That was the problem, and my small solution was The Bridge newspaper and the cable TV show, but the cable show stopped about two years ago. I know that there is other community media: you have your greenpolitics.ca blog; Chris Cooke has an Internet site (Pacific Free Press) and also does Gorilla Radio; Peace, Earth, and Justice (pej.org) has a Web site; and there are campus radio stations — all great efforts. But I’m not really a computer-literate person, I wanted to do a ‘real’ newspaper, I wanted print.
You also had a CFUV radio program of in-depth interviews with people?
Yes, I did that show for seven or eight years. I was talking to Rick Habgood one day about how great it would be to do some media, and Rick, who’s very much a let’s-do-something kind of guy, just said: “I’m going to get us a show on CFUV,” which he then proceeded to do. It took several months to make it happen, but he did make it happen, and then we did the show for several years together; then we did it separately then together again; and then we stopped.
We both burned out on having to do a show every week. It’s time-consuming getting the guests and putting in the time to make it happen, and there was no financial support from CFUV. They have a functioning radio station and there’s no cost to doing the show, so we just did it. There’s no cost but there’s no income, just volunteers. No money for me ever came out of the media work. CFUV does function, it has some paid staff so it does get money from somewhere.
And you also have a weekly TV slot on Shaw Cable?
Yes. Shaw functions in its own way and we put out our program through their community channel. About five years ago we formed a non-profit society that we called Independent Community Television (ICTV). We have a show on every week, four hours a week on Shaw. Our mandate is to produce community television on things that you don’t seen anywhere in the corporate media.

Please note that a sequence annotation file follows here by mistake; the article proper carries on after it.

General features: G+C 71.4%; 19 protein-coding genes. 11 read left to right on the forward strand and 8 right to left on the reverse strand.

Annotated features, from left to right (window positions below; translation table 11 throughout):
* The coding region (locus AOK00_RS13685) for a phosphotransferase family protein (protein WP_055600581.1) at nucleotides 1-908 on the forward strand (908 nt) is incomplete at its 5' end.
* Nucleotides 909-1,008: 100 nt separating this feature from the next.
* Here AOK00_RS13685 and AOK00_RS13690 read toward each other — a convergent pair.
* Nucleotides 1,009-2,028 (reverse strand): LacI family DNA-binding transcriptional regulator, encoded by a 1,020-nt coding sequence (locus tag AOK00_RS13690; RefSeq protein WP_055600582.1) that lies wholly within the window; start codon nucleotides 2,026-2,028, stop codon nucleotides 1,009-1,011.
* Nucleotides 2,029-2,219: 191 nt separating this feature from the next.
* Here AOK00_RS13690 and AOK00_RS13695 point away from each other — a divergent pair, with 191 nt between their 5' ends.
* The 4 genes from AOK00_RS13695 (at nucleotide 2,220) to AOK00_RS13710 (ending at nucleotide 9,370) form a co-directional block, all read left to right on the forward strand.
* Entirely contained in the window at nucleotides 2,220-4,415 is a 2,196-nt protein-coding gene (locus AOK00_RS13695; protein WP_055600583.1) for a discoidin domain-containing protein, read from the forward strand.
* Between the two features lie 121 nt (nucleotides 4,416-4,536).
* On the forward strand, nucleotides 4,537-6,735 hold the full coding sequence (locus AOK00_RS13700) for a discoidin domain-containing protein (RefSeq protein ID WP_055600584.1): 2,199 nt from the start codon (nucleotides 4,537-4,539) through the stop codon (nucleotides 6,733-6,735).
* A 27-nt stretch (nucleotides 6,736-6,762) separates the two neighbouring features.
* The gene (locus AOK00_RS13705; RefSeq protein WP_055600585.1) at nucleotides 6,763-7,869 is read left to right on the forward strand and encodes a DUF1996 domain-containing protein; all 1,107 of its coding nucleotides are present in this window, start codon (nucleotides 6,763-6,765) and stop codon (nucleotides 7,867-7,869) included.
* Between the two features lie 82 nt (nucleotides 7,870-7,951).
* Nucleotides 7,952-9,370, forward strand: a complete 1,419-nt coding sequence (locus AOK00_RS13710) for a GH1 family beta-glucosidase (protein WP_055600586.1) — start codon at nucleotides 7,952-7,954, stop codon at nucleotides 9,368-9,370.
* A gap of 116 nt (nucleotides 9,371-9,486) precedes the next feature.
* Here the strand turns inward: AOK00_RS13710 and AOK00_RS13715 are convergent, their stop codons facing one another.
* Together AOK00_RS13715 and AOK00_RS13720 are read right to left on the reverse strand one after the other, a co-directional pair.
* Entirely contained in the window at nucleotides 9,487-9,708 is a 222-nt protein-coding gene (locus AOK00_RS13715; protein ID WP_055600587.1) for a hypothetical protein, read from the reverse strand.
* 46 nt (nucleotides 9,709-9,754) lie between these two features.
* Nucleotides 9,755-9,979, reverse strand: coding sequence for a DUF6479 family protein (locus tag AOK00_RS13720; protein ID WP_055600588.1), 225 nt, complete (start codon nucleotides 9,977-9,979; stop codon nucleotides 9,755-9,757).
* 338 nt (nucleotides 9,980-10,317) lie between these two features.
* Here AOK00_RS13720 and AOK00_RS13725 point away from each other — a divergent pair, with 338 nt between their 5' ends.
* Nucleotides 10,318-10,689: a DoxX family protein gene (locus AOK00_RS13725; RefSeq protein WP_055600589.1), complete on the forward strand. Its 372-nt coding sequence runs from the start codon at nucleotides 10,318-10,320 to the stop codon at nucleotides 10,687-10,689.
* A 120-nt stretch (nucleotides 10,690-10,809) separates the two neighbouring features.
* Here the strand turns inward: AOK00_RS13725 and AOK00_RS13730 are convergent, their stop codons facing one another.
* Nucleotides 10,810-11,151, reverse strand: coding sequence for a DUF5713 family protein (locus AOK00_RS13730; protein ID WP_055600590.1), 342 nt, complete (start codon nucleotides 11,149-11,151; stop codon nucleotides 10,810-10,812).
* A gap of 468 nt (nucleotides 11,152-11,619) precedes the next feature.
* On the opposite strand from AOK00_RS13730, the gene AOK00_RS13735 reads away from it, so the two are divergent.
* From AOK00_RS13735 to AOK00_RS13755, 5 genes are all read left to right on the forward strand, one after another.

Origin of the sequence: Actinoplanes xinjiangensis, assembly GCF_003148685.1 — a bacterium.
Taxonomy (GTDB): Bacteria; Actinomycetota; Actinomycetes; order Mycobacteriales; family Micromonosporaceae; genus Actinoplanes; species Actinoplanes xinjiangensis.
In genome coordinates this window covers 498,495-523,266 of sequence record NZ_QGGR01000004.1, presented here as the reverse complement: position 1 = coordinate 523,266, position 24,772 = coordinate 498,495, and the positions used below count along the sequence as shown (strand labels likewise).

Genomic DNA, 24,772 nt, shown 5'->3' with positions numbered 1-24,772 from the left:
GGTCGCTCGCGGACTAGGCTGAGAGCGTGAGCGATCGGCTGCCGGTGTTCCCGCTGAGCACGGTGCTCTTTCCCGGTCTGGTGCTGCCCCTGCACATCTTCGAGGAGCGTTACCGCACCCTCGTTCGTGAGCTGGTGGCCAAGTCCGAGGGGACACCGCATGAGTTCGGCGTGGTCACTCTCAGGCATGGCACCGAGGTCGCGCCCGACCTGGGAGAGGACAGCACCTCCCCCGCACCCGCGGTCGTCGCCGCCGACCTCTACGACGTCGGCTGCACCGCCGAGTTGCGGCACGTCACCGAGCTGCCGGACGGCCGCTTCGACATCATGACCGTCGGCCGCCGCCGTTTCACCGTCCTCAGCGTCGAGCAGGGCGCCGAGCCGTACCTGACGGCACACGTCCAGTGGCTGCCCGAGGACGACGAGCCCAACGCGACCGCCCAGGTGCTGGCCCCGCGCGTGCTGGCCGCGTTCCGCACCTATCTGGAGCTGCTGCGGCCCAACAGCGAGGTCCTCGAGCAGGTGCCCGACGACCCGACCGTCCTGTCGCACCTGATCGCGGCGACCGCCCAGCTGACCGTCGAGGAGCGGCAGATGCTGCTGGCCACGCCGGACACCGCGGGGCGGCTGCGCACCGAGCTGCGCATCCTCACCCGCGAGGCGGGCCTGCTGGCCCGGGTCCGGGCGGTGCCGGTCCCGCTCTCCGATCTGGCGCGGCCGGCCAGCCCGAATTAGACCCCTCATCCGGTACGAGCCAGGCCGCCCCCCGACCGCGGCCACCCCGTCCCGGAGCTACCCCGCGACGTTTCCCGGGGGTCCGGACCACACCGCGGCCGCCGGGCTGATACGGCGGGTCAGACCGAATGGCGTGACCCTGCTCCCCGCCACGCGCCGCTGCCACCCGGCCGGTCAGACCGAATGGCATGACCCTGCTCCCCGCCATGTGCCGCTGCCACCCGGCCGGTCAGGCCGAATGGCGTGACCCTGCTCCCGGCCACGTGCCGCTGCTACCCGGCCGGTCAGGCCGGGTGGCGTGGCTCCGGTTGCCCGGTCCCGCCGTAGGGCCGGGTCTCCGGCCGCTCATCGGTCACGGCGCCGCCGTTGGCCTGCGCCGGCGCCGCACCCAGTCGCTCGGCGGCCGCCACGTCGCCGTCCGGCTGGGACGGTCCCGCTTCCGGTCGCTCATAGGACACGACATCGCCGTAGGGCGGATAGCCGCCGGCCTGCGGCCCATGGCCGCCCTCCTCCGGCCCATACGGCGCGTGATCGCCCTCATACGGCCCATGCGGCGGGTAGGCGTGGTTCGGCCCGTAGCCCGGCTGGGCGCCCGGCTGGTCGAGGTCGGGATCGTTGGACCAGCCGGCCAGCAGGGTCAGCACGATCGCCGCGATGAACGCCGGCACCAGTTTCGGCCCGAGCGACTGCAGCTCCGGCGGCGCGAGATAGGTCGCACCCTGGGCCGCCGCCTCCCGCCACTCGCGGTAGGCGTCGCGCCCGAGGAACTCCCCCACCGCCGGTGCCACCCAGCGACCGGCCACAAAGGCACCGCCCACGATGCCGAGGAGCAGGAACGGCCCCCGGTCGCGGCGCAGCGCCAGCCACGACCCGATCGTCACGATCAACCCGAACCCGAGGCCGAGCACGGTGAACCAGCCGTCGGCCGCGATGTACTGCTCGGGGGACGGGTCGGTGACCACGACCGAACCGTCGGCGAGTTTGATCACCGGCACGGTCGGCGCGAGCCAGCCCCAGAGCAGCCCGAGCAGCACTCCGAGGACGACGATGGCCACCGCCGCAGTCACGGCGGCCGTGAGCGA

ICTV makes enough money to hire a film-maker who does all the work. The work I put in is minimal, the film-maker has to do the production work so he has to get paid. If that was a volunteer job, it wouldn’t happen. And the nice thing is that it’s broadcast into everybody’s house just like real TV, and that’s powerful. Paul Manley is right now starting up that approach in Nanaimo. He’s putting together a functioning society that will start doing similar programming to what we’re doing here through Shaw Cable in Nanaimo, which is great because the Nanaimo region includes Duncan and several other communities.
What is the state of the community access on the cable systems?
What happened was that access still exists, but it gets no support from the cable companies. We have the absolute right to put programming on, but whereas they used to have their staff working with the volunteers, now they don’t offer any studio support. I know people who used to do community programming years ago. They got money for gas, and if they went out to do a show they’d get a bit of money for travel. There was money there to make it happen, as well as support from the training that Shaw used to provide.
That was all mandated by the government, but the rules changed I think because it was too popular, too successful, and the telecom corporations realised that they had a problem. The government changed the rules but somehow they came back, so we still have access to cable. What happened? I really don’t know.